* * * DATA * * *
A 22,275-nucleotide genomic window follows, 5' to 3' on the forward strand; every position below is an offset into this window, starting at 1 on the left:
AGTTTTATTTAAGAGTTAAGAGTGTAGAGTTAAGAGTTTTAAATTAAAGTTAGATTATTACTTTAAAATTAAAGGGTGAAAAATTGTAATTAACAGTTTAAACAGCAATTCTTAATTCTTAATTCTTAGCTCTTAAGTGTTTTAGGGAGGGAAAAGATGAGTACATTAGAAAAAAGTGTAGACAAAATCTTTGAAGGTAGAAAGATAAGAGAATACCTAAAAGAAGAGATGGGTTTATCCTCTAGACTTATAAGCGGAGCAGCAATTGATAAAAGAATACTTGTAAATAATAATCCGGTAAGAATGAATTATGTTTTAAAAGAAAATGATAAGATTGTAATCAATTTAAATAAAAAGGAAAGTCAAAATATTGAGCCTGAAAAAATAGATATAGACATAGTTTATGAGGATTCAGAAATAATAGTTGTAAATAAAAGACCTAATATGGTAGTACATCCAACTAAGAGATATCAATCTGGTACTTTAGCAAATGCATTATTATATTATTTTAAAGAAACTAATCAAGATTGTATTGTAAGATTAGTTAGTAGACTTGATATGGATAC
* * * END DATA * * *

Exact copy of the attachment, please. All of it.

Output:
A 22,275-nucleotide genomic window follows, 5' to 3' on the forward strand; every position below is an offset into this window, starting at 1 on the left:
AGTTTTATTTAAGAGTTAAGAGTGTAGAGTTAAGAGTTTTAAATTAAAGTTAGATTATTACTTTAAAATTAAAGGGTGAAAAATTGTAATTAACAGTTTAAACAGCAATTCTTAATTCTTAATTCTTAGCTCTTAAGTGTTTTAGGGAGGGAAAAGATGAGTACATTAGAAAAAAGTGTAGACAAAATCTTTGAAGGTAGAAAGATAAGAGAATACCTAAAAGAAGAGATGGGTTTATCCTCTAGACTTATAAGCGGAGCAGCAATTGATAAAAGAATACTTGTAAATAATAATCCGGTAAGAATGAATTATGTTTTAAAAGAAAATGATAAGATTGTAATCAATTTAAATAAAAAGGAAAGTCAAAATATTGAGCCTGAAAAAATAGATATAGACATAGTTTATGAGGATTCAGAAATAATAGTTGTAAATAAAAGACCTAATATGGTAGTACATCCAACTAAGAGATATCAATCTGGTACTTTAGCAAATGCATTATTATATTATTTTAAAGAAACTAATCAAGATTGTATTGTAAGATTAGTTAGTAGACTTGATATGGATAC